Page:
On a TV documentary last night, a former Marine was wracked by memories of battle. Post-traumatic Stress Syndrome. His situation had a name, but the name didn't cure anything. He awoke in the night, still on the battlefield. His children looked at him with longing and uncertainty and fear. His wife's face was chiseled with the inescapability of the circumstances in which she found herself.
The whole family was attractive and personable and struggling to re-find what was nourishing and happy, struggling to regain their footing, struggling to be freed from this ... this ... horror. The horror was highlighted by the attractive courage each family member displayed in little and large ways: If you smile hard enough, maybe the smile will come true. If you act as if you can do and portray yourself as can-do ... well, then maybe the can't-do will be vanquished.
And yet, as he drove his car in one scene, Bluetooth headset firmly in place, the former Marine admitted he wasn't ready to ask for help, to get counseling, to take medicine. Somehow that would be too hard, too much, too defeating ... and he wasn't sure what it would take to get him to seek that help. No one asked him if the love of his family wasn't a worthy impetus, if his wife's face didn't make things clear.
Not yet. Not yet.
For the TV viewer, it was a quick and easy psychological read: All of this battle-tested man's training, his very core, was to be self-sufficient, to be in control in horrific conditions, to be can-do and capable of maintaining a can-do frame of mind ... past the mutilated comrades, above the screaming children, beyond the devastation all around. And yet what was capable and strong was under an assault for which he had no capability or defense. This enemy was within. He couldn't shoot it or call in an air strike or laugh after having survived another day in hellish conditions.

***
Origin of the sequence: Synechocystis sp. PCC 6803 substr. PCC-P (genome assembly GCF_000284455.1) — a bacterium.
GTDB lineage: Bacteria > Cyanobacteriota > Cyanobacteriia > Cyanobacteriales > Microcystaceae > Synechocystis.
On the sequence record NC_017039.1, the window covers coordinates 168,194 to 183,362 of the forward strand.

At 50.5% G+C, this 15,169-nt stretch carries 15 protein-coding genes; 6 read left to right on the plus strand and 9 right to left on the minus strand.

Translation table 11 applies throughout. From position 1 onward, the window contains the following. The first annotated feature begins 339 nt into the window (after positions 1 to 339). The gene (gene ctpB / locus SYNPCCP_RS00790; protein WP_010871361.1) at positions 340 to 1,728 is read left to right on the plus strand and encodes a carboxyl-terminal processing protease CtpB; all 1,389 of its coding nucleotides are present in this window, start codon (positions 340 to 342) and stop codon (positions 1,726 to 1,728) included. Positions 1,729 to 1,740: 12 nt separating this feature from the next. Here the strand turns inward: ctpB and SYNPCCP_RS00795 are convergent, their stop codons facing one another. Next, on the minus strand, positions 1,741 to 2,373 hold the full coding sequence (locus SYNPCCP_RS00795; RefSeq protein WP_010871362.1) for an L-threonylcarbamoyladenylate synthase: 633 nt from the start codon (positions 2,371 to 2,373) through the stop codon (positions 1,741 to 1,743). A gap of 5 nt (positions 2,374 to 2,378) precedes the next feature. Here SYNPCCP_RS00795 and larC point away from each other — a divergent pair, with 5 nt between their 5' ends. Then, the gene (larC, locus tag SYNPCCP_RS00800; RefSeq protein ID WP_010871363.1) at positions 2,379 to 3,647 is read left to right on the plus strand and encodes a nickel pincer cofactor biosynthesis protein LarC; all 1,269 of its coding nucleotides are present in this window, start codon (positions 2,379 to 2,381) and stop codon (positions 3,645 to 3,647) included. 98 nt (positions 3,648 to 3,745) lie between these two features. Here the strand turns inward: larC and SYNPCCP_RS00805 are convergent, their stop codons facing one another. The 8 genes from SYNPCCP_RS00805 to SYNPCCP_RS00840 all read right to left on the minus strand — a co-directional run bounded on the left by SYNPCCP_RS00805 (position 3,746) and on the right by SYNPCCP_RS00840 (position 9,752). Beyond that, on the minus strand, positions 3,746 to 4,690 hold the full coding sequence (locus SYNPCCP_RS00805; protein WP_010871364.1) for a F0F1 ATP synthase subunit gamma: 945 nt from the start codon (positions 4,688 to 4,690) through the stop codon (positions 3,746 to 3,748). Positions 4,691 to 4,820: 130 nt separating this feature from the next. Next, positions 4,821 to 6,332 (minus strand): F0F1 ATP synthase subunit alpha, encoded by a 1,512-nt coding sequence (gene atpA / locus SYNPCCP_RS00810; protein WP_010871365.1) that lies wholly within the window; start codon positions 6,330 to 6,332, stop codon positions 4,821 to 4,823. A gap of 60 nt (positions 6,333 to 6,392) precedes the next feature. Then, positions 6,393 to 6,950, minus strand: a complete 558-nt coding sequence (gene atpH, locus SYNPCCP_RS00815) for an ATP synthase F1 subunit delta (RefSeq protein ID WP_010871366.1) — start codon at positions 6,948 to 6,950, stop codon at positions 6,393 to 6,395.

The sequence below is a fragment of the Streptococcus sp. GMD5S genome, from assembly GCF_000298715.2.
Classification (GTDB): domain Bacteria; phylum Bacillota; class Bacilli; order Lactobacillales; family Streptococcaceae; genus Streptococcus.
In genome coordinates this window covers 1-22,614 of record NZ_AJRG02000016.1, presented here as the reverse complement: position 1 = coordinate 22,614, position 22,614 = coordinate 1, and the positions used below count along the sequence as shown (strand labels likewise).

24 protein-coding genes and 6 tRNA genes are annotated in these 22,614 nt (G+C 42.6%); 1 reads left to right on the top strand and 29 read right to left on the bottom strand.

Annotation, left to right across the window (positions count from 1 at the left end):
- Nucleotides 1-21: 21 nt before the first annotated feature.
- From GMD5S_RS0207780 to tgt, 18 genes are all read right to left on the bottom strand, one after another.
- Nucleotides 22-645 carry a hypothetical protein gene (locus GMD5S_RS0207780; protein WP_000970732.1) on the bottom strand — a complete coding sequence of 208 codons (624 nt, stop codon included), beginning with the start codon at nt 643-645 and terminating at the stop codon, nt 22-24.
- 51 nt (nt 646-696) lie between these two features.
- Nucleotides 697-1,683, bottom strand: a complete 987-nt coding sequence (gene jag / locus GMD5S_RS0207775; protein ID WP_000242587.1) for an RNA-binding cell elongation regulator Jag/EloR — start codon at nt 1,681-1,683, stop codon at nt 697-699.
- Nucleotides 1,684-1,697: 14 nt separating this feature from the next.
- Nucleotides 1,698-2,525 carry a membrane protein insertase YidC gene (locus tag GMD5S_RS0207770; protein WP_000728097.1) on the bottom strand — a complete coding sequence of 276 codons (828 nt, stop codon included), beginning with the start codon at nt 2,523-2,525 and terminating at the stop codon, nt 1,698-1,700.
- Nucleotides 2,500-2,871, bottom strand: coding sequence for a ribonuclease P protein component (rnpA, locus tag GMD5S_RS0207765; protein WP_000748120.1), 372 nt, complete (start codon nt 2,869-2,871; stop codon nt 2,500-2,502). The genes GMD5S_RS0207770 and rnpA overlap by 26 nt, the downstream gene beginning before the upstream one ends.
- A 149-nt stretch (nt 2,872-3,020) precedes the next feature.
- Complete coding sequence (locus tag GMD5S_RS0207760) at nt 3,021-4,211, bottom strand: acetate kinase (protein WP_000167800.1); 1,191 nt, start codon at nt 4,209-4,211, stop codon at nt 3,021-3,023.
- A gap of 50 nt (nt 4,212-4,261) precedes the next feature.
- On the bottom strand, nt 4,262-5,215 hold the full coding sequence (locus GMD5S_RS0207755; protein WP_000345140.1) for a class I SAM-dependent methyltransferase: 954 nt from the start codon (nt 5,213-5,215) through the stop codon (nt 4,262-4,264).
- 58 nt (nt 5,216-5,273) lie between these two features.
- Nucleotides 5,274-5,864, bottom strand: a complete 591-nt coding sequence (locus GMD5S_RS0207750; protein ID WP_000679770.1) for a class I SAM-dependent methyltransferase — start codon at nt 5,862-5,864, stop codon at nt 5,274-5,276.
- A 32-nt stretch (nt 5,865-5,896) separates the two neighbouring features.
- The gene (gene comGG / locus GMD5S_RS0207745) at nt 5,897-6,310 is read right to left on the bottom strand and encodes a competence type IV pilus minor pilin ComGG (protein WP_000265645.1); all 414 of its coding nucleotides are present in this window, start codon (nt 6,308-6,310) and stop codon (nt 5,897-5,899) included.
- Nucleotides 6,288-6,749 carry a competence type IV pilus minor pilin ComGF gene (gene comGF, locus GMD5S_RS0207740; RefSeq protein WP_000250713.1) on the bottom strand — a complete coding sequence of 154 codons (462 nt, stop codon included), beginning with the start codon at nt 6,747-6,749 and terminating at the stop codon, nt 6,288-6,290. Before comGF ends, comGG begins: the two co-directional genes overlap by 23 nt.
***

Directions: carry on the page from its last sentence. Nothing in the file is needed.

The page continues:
An easy read for the onlooker.
Not yet, not yet.
The dramatic and horrifying plight of this former Marine was worthy of inclusion in a TV documentary. But the message struck me as compelling within anyone's life, even if those lives never made it to documentary status.
We are trained in a hundred-hundred ways -- how to see, hear, think, act -- and yet at some point that training fails to cover the bases that life lays out. What was competence and control and satisfaction invariably turns to incompetence lack of control and dissatisfaction. Sometimes we just find ourselves in circumstances that leave us floundering, and try as we may, the old rules and training just don't cut it. Perhaps we become like a person in a foreign land, speaking our own language louder and louder in an effort to be understood. And yet in this land, our language, our lifelong training, does not compute. However much we insist, however loud or precisely we talk, the circumstances stare back at us with the blank look of someone who does not understand our language.
It takes courage to learn this new language. It takes courage for a Marine to surrender his training. It takes courage for a Buddhist to give up his Buddhism. It takes courage to embrace what cannot be escaped. Courage and patience.
Maybe the courage and patience that anyone might bring to bear won't get on a TV show. But that doesn't make it any less courageous. As the old saying goes, "Your life is so difficult that it has never been tried before."
Over and over again, the need to surrender, the need to pay attention, the need to give up old training formats asserts itself. Somehow we have to learn that our hands are empty no matter how hard we hold on ... and be at peace: Empty-handed is not so bad. Empty-handed means we can do what we like with our two good hands. How could anyone tie their shoes while holding a book? How could anyone think a new thought without relinquishing the one that preceded it? How could anyone get to London without leaving New York?
Over and over again our empty hands do the work at hand.
And it is enough.